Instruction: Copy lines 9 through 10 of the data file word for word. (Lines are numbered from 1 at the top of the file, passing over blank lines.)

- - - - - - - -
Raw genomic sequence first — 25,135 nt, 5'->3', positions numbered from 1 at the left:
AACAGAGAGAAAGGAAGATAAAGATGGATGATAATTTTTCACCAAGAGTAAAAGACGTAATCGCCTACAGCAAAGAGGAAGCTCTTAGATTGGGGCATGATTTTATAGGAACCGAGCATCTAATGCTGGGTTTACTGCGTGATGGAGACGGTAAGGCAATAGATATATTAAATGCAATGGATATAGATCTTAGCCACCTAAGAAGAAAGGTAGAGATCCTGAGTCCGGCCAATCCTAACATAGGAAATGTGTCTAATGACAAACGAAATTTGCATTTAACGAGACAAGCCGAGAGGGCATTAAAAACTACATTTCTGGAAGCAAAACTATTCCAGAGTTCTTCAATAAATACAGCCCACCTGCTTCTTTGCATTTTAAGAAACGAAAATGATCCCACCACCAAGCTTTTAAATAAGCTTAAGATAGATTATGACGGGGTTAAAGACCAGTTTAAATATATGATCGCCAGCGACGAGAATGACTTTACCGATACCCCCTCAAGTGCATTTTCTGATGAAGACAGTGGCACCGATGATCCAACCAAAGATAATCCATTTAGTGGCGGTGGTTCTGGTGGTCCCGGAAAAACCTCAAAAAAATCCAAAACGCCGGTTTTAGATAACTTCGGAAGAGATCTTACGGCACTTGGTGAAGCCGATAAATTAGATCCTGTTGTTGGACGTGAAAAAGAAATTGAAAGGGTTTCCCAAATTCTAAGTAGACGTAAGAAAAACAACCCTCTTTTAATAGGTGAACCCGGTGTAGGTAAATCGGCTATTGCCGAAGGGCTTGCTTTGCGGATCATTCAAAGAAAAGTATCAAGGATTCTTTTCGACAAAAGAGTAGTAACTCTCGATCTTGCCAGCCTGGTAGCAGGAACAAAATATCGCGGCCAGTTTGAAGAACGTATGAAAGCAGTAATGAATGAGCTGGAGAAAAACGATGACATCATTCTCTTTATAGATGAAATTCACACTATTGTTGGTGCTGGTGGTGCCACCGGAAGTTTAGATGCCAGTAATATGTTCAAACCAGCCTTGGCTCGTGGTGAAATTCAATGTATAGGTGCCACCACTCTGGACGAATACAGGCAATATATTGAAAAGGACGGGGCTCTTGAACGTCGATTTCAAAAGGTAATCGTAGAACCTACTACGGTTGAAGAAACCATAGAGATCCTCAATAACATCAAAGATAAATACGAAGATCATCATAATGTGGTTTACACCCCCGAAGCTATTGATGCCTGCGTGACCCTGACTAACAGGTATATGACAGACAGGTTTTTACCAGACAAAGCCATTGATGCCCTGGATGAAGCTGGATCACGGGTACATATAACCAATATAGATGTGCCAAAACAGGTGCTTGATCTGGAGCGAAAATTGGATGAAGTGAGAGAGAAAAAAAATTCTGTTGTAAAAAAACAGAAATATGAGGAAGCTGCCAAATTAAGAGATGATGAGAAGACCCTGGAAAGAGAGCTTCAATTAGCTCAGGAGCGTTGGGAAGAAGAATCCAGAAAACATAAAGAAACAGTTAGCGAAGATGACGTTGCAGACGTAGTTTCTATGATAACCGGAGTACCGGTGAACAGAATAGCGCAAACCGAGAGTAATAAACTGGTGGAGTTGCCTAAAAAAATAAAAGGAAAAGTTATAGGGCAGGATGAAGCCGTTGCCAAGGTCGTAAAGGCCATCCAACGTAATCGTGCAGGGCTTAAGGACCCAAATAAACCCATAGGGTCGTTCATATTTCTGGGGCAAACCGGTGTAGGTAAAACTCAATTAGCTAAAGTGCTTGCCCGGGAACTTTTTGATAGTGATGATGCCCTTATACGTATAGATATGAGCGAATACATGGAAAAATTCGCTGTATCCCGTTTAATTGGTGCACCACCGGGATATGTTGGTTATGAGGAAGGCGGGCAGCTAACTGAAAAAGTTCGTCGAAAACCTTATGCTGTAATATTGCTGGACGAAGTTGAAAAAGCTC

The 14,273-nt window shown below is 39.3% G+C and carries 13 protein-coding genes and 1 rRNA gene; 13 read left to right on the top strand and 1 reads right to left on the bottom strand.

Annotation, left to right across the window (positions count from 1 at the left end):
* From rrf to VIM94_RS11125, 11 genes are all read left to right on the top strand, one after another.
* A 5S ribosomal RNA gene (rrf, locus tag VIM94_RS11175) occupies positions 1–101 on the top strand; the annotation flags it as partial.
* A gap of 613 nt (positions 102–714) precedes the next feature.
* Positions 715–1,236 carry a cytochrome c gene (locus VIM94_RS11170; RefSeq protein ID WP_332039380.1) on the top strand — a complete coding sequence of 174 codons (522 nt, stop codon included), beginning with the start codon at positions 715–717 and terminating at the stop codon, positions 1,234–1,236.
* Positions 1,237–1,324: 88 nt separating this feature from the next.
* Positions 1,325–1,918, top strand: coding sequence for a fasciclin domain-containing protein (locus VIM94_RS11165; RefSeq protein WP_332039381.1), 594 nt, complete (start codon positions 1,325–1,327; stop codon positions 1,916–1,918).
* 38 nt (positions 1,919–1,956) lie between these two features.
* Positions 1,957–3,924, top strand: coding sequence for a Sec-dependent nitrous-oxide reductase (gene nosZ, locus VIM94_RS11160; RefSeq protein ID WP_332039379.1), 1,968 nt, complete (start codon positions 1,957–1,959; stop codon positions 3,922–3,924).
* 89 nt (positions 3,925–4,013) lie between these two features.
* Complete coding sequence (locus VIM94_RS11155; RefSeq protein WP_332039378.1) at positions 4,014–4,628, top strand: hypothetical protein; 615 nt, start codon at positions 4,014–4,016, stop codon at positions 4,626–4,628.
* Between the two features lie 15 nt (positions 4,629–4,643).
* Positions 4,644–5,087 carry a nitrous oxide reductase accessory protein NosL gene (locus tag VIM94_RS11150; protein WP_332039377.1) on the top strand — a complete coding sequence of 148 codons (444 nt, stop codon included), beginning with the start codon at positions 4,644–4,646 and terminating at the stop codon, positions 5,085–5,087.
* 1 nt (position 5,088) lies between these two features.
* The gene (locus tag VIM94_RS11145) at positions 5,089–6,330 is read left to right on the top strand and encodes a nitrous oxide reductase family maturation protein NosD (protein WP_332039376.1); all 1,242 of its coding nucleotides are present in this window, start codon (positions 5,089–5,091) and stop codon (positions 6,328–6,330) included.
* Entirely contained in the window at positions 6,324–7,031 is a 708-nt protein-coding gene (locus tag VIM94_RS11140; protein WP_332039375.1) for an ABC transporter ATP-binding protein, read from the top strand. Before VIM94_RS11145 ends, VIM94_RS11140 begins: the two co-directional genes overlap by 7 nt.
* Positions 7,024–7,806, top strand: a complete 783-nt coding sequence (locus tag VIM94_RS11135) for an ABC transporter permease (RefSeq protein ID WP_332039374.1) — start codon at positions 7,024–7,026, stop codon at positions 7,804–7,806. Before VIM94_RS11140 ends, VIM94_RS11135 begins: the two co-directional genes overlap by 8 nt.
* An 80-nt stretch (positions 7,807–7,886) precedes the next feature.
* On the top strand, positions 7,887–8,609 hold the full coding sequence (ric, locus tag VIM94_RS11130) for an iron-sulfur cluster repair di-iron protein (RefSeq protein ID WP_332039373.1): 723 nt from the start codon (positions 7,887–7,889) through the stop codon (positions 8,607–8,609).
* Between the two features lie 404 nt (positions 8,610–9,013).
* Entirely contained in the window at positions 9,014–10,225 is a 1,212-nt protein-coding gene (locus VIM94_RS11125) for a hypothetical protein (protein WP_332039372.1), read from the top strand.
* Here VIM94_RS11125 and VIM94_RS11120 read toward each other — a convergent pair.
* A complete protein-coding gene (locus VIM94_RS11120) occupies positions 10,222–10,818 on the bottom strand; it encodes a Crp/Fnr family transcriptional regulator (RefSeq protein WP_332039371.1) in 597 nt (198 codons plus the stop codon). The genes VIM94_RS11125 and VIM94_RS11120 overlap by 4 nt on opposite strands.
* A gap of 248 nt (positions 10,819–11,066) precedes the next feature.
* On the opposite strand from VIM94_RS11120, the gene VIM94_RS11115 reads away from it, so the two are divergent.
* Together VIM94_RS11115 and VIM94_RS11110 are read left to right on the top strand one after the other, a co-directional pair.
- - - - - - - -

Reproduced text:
* Positions 1,237–1,324: 88 nt separating this feature from the next.
* Positions 1,325–1,918, top strand: coding sequence for a fasciclin domain-containing protein (locus VIM94_RS11165; RefSeq protein WP_332039381.1), 594 nt, complete (start codon positions 1,325–1,327; stop codon positions 1,916–1,918).